Responsive Media

by CSS HTML5 Mobile Research

Hey there…

This post is 1018 days old. It was written on 19.11.2011. Please make sure to be careful with the information provided and check a more recent source on this topic.

There is a big discussion going on at the moment covering the actual point of how to deal with images and media et al. on mobile-phones and other devices as there are some things that don’t work as on a desktop computer:

The question is how to deliver responsive images on a mobile website.

You maybe use something like img { max-width: 100%; height: auto; } in your responsive design to prevent images from being bigger then the screen of a mobile device.

In most of the cases this shrinks images in its displayed size, which is a processor intensive thing to do – especially when you are on a mobile device and don’t have endless processor capacity this hurts.
The shrinking itself does not change the file-size that has to be loaded; it remains the same as on a desktop for example. As bandwidth is the bottleneck these days if you are on a mobile device, this is the issue where people want to see some improvement.

What can we do about it?

There are a couple of proposals and known techniques on how to solve the problem:

1. Resize images with PHP

This is something you could only do if you know the screen-size before you load the images them self. So you have to inject HTML through JavaScript for example and change the sources for images accordingly.

The Adaptive Images framework a similar technique. Check out the source on GitHub.

2. Request different images using data-attributes

An article by Nicolas Gallagher covers this method using CSS to detect which source would be best to use.

The method could work like this: You have an image which has a really small file size and is served for every device at first (mobile first approche).

<img src="image.jpg" alt="" data-src-600px="image-600px.jpg" />

Now you are going to change the file if the screen is bigger by using the content-property of CSS and its attr() function.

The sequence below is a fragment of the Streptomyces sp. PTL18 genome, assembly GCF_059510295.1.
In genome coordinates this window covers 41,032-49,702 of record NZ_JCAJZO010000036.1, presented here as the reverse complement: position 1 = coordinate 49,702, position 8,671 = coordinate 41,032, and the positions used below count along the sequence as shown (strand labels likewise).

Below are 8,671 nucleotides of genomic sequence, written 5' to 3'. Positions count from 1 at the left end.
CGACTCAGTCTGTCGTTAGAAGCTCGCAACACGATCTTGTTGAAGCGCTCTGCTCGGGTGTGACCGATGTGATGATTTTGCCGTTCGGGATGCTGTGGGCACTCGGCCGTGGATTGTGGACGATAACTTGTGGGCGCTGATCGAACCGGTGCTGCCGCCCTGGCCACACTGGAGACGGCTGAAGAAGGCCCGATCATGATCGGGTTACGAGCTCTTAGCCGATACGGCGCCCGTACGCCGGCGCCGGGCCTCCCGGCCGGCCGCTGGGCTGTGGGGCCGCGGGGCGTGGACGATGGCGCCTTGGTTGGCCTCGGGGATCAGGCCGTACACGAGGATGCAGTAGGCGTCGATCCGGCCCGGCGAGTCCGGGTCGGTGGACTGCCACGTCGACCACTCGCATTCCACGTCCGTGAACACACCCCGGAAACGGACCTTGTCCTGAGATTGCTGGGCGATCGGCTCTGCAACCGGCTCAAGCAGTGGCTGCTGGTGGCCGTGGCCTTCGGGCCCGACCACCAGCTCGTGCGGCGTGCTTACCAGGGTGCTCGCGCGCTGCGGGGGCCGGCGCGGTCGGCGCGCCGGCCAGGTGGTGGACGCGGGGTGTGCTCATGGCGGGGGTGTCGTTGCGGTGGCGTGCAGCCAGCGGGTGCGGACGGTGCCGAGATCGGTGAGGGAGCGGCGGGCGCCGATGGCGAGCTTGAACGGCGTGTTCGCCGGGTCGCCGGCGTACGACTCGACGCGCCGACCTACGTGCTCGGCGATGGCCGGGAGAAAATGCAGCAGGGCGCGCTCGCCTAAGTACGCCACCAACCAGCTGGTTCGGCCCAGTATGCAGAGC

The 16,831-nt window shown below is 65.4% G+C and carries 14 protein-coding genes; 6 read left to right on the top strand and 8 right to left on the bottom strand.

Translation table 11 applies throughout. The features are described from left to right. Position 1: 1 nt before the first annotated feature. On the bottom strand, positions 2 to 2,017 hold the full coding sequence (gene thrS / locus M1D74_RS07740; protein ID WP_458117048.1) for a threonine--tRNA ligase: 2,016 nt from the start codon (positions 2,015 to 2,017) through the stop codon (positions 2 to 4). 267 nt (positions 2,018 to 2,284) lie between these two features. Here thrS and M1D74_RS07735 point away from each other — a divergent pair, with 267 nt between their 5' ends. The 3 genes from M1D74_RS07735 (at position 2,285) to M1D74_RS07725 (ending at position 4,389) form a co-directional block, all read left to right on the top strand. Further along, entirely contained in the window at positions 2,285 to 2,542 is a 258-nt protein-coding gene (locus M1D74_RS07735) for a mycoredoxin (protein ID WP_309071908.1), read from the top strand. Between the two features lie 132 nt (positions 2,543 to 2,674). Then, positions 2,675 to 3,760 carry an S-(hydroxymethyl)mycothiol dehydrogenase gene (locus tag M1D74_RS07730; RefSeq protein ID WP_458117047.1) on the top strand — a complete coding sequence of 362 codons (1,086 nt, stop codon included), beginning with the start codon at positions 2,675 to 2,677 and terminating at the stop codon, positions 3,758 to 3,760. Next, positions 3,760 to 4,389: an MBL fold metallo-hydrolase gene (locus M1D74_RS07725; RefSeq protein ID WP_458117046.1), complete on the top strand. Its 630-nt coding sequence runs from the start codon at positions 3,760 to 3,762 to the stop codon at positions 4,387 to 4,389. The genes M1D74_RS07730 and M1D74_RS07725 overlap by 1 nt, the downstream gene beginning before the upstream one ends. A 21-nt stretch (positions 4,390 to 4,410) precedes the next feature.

@media (min-device-width:600px) {
    img[data-src-600px] {
        content: attr(data-src-600px, url);
    }
}

Please have a look at the article for detailed information.

An idea that goes beyond the replacement of images with the attr()-function is the usage of content: url(myimage.jpg) replaced;. This is something suggested by Tab Atkins Jr. on the W3C www-styles mailing list – called replaced content.
Something about replaced content appears in the CSS-spec but it does not look to be exactly what Tab is referring to.

3. Introduce new attributes to the <img>-tag

Anselm Hannemann shares the idea of introducing a media-attribute that has some sort of “sizing-parameter”. It is supposed to be combined with the media-src-attribute which also has the sizing-parameter.
The HTML could look something like this:

<img src="myimage_xs.jpg"
media-xs="(min-device-width:320px and max-device-width:640px)" media-src-xs="myimage_xs.jpg"
media-m="(min-device-width:640px and max-device-width:1024px)" media-src-m="myimage_m.jpg"
media-xl="(min-device-width:1024px)" media-src-xl="myimage_xsl.jpg">

As you can see the media-attributes contain media-queries which describe when to take a certain image-source.

4. Using JavaScript

There are some ideas on how to deal with this topic using JavaScript.

The FilamentGroup for example published its “Responsive Images”-project on GitHub. They are using “Mobile-First” to present a small-sized image on every device and replace this with JavaScript on window load.
You can find out more about how it works on their blog. They also published a demo.

Peter-Paul Koch presented a possible way on how to combine media queries with JavaScript. Which is not really new I think but a good summery.

Another approach could be a new attribute for the script-tag: Scott Jehl suggested to call it preparse. The script could then be used to replace sources in HTML fitting the current client-need.

5. A new image-format containing different sizes

People aso had the idea of creating an own image-format which contains for example four layers with different image sizes. The image then “decides” which format to take and serves this to the client without its three sibling-layers.

At the moment there is a format called MrSID developed by LizardTech which can have one or more compression rates.

Another approach is the JPEG 2000 file-format. It can carry out different optimization-levels for images. Read more about it on the Wikipedia-page I linked above.

Media? But this was only about images…

Yup, right! Images are just one aspect when it comes to responsive media.
Videos for example are another thing. YouTube offers different video-sizes for watching. You have to choose manually which one to use. A possibility to select this resource automatically, build into the browser would be awesome!

JPEG 2000 has a video-equivalent developed by the same group of people as the JPEG-format called Motion JPEG 2000. Find more information about this here.

Conclusion

As it turns out many developers are not aware of the problems that come up with a real responsive design – even HTML5-specification writer are calling it “a niche problem”. This is why it is hard to develop a specification for a native API as for example Anselm Hannemann suggests.

But maybe the decision which technique might be best for solving the problem of serving responsive media has to be finished first before anything is spec’d up.

Moar!

Some more resources where the topic is discussed:

Thanks!

Thanks goes out to Anselm, for reading what I wrote and helping me with some further information.


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